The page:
“I think that it’s extraordinarily important that we in computer science keep fun in computing. When it started out, it was an awful lot of fun.
Of course, the paying customers got shafted every now and then, and after a while we began to take their complaints seriously. We began to feel as if we really were responsible for the successful, error-free perfect use of these machines. I don’t think we are. I think we’re responsible for stretching them, setting them off in new directions, and keeping fun in the house.
I hope the field of computer science never loses its sense of fun. Above all, I hope we don’t become missionaries. Don’t feel as if you’re Bible salesmen. The world has too many of those already. What you know about computing other people will learn. Don’t feel as if the key to successful computing is only in your hands. What’s in your hands, I think and hope, is intelligence: the ability to see the machine as more than when you were first led up to it, that you can make it more.”
—Alan J. Perlis (April 1, 1922 – February 7, 1990)
Computer Science is a terrible name
- First, Its not a science, And its also not about computers
- Computer Science has a lot in common with magic than it does with science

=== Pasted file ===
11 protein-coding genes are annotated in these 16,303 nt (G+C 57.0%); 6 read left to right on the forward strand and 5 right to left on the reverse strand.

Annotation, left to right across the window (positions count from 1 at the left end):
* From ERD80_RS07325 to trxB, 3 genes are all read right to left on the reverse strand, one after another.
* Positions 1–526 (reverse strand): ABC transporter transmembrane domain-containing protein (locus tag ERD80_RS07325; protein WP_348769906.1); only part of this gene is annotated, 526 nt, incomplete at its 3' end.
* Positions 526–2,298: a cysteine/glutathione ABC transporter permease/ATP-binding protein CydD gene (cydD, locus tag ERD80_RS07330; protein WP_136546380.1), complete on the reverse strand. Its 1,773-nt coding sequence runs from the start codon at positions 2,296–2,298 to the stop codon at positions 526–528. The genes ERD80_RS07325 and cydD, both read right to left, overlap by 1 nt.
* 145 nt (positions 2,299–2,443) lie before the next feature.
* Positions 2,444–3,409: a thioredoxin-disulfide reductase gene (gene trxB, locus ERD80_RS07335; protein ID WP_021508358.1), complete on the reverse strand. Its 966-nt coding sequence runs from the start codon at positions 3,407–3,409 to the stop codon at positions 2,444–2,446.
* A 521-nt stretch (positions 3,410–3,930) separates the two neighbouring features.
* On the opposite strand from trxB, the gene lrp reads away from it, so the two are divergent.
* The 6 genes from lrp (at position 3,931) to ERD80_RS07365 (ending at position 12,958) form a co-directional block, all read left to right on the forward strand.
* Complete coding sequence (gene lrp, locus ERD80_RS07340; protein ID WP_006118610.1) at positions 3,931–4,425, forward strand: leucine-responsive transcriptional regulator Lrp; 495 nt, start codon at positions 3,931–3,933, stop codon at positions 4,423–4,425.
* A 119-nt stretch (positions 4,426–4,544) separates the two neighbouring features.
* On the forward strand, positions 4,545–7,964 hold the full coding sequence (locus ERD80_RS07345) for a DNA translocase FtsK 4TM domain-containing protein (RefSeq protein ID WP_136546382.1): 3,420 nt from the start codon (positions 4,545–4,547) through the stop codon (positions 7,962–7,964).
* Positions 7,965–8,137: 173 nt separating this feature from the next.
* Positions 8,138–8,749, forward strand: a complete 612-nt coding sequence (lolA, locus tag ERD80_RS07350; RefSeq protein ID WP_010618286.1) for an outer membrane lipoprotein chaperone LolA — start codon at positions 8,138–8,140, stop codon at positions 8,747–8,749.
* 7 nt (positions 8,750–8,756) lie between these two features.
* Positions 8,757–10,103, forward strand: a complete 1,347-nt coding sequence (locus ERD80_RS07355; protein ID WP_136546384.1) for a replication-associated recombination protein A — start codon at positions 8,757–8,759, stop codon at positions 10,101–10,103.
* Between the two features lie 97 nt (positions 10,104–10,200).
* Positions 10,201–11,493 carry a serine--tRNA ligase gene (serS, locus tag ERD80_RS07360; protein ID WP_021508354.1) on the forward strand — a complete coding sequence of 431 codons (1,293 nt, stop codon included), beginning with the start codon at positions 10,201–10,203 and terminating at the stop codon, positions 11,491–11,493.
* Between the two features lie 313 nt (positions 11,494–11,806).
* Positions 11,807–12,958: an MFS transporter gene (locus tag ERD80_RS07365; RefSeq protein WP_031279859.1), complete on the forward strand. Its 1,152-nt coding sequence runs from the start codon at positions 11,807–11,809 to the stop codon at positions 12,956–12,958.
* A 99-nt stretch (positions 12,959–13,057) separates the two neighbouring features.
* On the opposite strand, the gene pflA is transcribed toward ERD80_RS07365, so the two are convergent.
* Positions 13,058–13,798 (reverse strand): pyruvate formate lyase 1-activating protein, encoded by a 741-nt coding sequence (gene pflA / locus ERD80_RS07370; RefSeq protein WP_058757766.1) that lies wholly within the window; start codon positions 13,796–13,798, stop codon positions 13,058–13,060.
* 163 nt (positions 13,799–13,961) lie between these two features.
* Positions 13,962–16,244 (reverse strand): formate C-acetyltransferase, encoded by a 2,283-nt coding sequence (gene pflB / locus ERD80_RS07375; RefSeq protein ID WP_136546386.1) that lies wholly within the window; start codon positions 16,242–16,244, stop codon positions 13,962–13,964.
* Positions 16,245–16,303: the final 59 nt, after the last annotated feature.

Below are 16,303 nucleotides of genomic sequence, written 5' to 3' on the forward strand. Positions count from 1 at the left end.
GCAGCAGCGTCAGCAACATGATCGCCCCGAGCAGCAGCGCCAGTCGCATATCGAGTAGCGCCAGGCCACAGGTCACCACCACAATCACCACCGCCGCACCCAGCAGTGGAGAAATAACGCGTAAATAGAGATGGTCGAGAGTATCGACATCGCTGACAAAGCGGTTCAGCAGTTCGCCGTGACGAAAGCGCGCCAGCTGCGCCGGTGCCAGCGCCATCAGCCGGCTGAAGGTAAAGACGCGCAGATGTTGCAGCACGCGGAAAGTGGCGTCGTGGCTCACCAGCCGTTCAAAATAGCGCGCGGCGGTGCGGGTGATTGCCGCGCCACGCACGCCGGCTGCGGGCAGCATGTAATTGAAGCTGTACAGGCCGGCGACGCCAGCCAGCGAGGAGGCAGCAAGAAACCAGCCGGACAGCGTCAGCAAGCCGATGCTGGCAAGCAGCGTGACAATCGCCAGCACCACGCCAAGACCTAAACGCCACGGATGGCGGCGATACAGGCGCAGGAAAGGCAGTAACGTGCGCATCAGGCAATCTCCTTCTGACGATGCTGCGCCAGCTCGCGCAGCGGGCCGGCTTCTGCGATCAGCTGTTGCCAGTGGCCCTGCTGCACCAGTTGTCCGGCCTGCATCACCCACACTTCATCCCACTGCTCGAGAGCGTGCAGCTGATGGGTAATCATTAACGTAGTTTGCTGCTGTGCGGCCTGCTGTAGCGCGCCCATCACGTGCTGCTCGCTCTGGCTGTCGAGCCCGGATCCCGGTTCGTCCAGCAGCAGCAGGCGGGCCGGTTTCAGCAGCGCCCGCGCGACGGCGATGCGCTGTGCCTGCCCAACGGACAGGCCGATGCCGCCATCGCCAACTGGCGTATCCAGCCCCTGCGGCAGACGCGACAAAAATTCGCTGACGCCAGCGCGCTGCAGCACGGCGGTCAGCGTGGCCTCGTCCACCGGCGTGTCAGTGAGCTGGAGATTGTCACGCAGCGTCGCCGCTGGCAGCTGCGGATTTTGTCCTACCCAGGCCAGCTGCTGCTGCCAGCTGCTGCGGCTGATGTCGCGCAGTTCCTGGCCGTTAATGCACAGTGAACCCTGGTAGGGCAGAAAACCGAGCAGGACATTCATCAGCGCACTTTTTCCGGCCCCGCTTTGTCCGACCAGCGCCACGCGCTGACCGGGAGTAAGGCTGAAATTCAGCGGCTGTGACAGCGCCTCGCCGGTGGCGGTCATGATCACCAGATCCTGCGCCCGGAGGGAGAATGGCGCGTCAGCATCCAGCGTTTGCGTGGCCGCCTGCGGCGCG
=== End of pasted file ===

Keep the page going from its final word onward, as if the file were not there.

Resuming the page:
- Computer Science is no more about computers than Physics is about particle accelerators and Geometry about surveying instruments
When a field is in its infancy and you don’t really understand it really well, its really easy to confuse the essence of what you’re doing with the tools that you use.
The Essence of Computer Science
Its really about formalizing an intuition about process; about developing a way to talk precisely about how to do things
Declarative Knowledge vs Imperative Knowledge
Declarative Knowledge is knowledge that talks about what is true. It makes statements of fact that one can use to try to reason about things.
Imperative Knowledge talks about “how to” knowledge. It tends to describe a specific sequence of steps that characterize the evolution of a process by which one can deduce information, transforming one set of facts into a new set.